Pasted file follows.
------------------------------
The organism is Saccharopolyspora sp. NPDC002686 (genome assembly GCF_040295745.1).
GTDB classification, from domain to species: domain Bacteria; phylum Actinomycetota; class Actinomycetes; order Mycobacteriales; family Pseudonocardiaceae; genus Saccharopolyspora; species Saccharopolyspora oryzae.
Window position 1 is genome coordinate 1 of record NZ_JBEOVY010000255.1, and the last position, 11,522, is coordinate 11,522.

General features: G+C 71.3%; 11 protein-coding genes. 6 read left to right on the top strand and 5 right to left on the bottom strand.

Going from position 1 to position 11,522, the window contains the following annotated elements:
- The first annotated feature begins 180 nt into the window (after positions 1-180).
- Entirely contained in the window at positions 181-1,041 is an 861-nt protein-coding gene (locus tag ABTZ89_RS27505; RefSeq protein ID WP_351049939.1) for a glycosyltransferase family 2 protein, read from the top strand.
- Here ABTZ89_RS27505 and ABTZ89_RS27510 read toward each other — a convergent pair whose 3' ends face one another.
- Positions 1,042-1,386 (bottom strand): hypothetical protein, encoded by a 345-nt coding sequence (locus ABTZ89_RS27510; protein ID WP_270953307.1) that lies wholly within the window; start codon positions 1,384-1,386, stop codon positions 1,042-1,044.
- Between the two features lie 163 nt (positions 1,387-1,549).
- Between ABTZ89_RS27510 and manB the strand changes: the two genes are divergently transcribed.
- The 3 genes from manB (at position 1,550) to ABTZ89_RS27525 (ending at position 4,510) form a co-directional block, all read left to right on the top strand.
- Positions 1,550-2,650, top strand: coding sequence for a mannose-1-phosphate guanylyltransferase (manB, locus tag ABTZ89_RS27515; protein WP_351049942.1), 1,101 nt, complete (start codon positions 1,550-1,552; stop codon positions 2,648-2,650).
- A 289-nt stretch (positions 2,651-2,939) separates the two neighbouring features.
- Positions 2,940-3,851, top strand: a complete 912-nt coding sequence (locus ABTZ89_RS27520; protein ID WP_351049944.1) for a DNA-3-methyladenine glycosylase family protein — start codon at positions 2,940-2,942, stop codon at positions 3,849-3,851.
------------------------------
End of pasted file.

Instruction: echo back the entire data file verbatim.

The organism is Saccharopolyspora sp. NPDC002686 (genome assembly GCF_040295745.1).
GTDB classification, from domain to species: domain Bacteria; phylum Actinomycetota; class Actinomycetes; order Mycobacteriales; family Pseudonocardiaceae; genus Saccharopolyspora; species Saccharopolyspora oryzae.
Window position 1 is genome coordinate 1 of record NZ_JBEOVY010000255.1, and the last position, 11,522, is coordinate 11,522.

General features: G+C 71.3%; 11 protein-coding genes. 6 read left to right on the top strand and 5 right to left on the bottom strand.

Going from position 1 to position 11,522, the window contains the following annotated elements:
- The first annotated feature begins 180 nt into the window (after positions 1-180).
- Entirely contained in the window at positions 181-1,041 is an 861-nt protein-coding gene (locus tag ABTZ89_RS27505; RefSeq protein ID WP_351049939.1) for a glycosyltransferase family 2 protein, read from the top strand.
- Here ABTZ89_RS27505 and ABTZ89_RS27510 read toward each other — a convergent pair whose 3' ends face one another.
- Positions 1,042-1,386 (bottom strand): hypothetical protein, encoded by a 345-nt coding sequence (locus ABTZ89_RS27510; protein ID WP_270953307.1) that lies wholly within the window; start codon positions 1,384-1,386, stop codon positions 1,042-1,044.
- Between the two features lie 163 nt (positions 1,387-1,549).
- Between ABTZ89_RS27510 and manB the strand changes: the two genes are divergently transcribed.
- The 3 genes from manB (at position 1,550) to ABTZ89_RS27525 (ending at position 4,510) form a co-directional block, all read left to right on the top strand.
- Positions 1,550-2,650, top strand: coding sequence for a mannose-1-phosphate guanylyltransferase (manB, locus tag ABTZ89_RS27515; protein WP_351049942.1), 1,101 nt, complete (start codon positions 1,550-1,552; stop codon positions 2,648-2,650).
- A 289-nt stretch (positions 2,651-2,939) separates the two neighbouring features.
- Positions 2,940-3,851, top strand: a complete 912-nt coding sequence (locus ABTZ89_RS27520; protein ID WP_351049944.1) for a DNA-3-methyladenine glycosylase family protein — start codon at positions 2,940-2,942, stop codon at positions 3,849-3,851.